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    CUP tires to track a regular 996

    I can't wait to go back on the track with my C2 in a few weeks. In preparing myself I am considering to mount Michelin Pilot Sport Cup tires on a dedicated track-rim set.

    By using those 'street-legal' racing tires, on, to and from the track, I aim not be restrained by the adherence and endurance limits by which my Conti SportContacts (and any road tire indeed I suppose) gave me a hard time on the track before.

    My C2 is not fitted with the optional sports suspension and some people advise to give the car some more 'negative camber' in order to take full use of Cup tires.

    Has anyone ever done this before? Any experiences to be shared would be welcome.

    P.S. I know I would be better off with purchasing a GT3 straight away. In fact, this will probably be my next one and my dealer even proposed me a nice 2nd hand Clubsport but the bank account advises me to wait 1 or 2 more years.

    Re: CUP tires to track a regular 996

    Yes, the MPSC's do like a bit of negative camber for best tire life and maximum grip. I would advise at least -1 degree in front and rear. And yes, the ROW M030 is a very nice upgrade if you're going to use tracj tires. You'll also tax the braking system much harder with these tires, so I suggest track pads too...

    Remember that these tires are very slippery when they're cold - do several warm-up laps before going fast.

    They also like lower pressure (about 32 psi front and 34psi rear is a good starting place - these are HOT temps).

    Re: CUP tires to track a regular 996

    The level of grip the Cups will provide is really going to drive your standard suspensions crazy, I don't think they are intended to cope with that. I would recomend the RoWM030 at least, and like Grant says, the Cups need more aggersive camber alingment than the Contis so you would have to change alignment back an forth or the Contis will wear unevenly.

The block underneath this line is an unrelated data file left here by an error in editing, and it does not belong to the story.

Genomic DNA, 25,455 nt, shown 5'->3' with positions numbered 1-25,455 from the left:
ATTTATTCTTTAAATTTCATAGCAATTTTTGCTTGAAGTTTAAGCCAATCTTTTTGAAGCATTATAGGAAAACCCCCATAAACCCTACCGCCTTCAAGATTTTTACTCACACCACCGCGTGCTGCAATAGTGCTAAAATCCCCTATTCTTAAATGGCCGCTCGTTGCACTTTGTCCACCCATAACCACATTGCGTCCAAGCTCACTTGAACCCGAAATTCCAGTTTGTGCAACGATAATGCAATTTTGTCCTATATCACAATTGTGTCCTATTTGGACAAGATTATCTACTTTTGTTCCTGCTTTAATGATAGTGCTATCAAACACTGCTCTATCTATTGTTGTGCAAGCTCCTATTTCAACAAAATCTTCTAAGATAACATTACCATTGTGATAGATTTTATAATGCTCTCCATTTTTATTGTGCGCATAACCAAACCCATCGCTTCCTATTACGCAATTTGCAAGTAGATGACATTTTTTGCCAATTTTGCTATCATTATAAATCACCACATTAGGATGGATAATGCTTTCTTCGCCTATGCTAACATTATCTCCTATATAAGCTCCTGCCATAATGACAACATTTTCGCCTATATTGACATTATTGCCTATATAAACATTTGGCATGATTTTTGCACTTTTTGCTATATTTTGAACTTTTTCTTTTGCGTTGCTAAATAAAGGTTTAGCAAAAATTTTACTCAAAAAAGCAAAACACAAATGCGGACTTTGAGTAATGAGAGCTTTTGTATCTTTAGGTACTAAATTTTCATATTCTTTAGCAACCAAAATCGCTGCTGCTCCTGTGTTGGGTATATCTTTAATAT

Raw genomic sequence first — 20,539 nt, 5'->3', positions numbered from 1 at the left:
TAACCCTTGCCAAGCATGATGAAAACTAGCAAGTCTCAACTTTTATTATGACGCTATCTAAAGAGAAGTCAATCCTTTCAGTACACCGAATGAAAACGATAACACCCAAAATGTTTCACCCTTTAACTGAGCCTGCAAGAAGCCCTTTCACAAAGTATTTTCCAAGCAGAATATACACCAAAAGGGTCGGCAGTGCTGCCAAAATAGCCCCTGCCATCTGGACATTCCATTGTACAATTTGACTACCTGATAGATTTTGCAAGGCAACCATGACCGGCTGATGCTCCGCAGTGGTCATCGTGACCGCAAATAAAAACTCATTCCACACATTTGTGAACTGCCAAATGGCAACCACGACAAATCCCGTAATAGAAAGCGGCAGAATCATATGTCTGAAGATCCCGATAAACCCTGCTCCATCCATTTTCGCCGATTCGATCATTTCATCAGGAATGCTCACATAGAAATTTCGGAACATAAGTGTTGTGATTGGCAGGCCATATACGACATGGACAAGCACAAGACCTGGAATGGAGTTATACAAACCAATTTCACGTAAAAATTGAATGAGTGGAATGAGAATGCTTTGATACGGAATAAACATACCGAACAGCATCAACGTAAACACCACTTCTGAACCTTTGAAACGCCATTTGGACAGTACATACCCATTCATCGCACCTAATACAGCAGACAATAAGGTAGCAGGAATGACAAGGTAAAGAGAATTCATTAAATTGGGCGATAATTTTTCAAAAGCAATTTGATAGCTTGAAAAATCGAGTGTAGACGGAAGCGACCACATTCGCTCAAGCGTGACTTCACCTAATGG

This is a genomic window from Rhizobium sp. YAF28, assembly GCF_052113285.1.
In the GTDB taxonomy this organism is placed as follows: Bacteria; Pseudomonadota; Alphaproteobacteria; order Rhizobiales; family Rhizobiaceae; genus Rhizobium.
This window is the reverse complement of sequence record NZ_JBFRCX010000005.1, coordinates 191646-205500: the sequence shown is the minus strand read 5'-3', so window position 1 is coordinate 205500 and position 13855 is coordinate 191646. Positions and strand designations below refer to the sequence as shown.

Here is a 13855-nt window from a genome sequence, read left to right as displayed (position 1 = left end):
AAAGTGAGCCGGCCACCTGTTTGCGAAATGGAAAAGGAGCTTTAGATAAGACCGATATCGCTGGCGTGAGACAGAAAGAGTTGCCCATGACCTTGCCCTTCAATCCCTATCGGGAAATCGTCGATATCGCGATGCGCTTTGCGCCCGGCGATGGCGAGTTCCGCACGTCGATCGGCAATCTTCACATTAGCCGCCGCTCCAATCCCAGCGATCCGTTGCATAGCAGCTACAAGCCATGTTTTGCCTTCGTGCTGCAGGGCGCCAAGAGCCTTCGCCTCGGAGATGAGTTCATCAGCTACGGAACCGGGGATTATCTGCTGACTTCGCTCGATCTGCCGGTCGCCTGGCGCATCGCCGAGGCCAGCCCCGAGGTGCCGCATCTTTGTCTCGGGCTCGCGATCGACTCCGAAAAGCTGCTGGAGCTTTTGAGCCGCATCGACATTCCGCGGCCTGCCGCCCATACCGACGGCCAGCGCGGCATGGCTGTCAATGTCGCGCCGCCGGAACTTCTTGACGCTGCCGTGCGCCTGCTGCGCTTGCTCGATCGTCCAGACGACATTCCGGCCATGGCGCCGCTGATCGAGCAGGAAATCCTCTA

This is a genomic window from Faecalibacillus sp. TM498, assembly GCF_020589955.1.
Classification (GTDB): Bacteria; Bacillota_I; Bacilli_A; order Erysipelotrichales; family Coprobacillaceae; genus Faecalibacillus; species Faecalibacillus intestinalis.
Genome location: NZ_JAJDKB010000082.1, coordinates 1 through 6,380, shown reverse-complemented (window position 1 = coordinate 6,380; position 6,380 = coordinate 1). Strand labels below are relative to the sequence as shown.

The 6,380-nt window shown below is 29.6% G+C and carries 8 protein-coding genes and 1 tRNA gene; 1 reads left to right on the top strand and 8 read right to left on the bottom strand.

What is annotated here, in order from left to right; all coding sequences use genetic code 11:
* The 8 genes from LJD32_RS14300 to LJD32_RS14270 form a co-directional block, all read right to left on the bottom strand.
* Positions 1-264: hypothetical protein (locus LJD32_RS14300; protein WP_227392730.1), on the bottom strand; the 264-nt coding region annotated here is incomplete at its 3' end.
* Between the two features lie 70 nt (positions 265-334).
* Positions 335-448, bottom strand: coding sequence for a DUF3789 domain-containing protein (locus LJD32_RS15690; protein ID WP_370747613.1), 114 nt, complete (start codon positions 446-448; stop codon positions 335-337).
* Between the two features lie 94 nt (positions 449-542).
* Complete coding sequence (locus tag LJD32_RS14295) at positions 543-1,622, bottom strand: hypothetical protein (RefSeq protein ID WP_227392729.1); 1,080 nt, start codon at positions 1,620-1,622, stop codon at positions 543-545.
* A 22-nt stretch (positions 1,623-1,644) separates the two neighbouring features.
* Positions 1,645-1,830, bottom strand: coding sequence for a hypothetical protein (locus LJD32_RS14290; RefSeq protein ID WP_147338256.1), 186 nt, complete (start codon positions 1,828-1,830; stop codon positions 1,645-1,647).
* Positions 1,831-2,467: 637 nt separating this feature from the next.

Also if you are worried about rain on you way to the tracks, the Pirelli's equivalent, Corsa System, may not ultimatley grip on the dry like the Cups (but still more than normal tires) but also offer halfway decent performance on the wet.

    Re: CUP tires to track a regular 996

    just FYI,
    PSCs are pretty scary in the rain

    Re: CUP tires to track a regular 996

    Quote:
    Moogle said:
    just FYI,
    PSCs are pretty scary in the rain



    Yeah, they're not as bad as slicks, but standing water is to be avoided. By far the best track tire that works in the rain is the Toyo RA1. I love these, since they are SOOOO forgiving. You can really slide the car around on these, since they breakway so gently and with lots of feedback. Most track tires are pretty unfriendly once you exceed their grip. They don't come in perfect sizes for 18" 996 wheels (only make 275/35/18 for the rear). They're cheap too...

    Re: CUP tires to track a regular 996

    Thanks for the feedback so far guys. Brake-pads and liquid are already at track-standards. All the rest is stock. As regards camber adjustment, clearly, I would prefer avoiding to look for an impossible compromise. This car is my daily driver .

    Upon looking into Tirerack technical recommendations for the PSC I found the following:


    (start quote)
    Vehicle Wheel Alignment Recommendations
    Camber should be negative:

    Acceptable 1 degree negative
    Preferred 1.5 to 3 degrees negative (for most basically-stock or moderately-modified cars, the "sweet spot" is going to be in this range)
    Maximum 4 degrees negative

    Proceed carefully with camber adjustments. Too much camber means giving up efficiency in braking and accelerating. Achieving the right balance between cornering grip and straight-line grip (braking/accelerating) is key. For those enthusiasts who simply want the opportunity to explore their vehicles' limits with higher levels of grip, but who don't want to make serious modifications to achieve high negative camber values, Pilot Sport Cup will still operate effectively with more conservative factory settings for camber.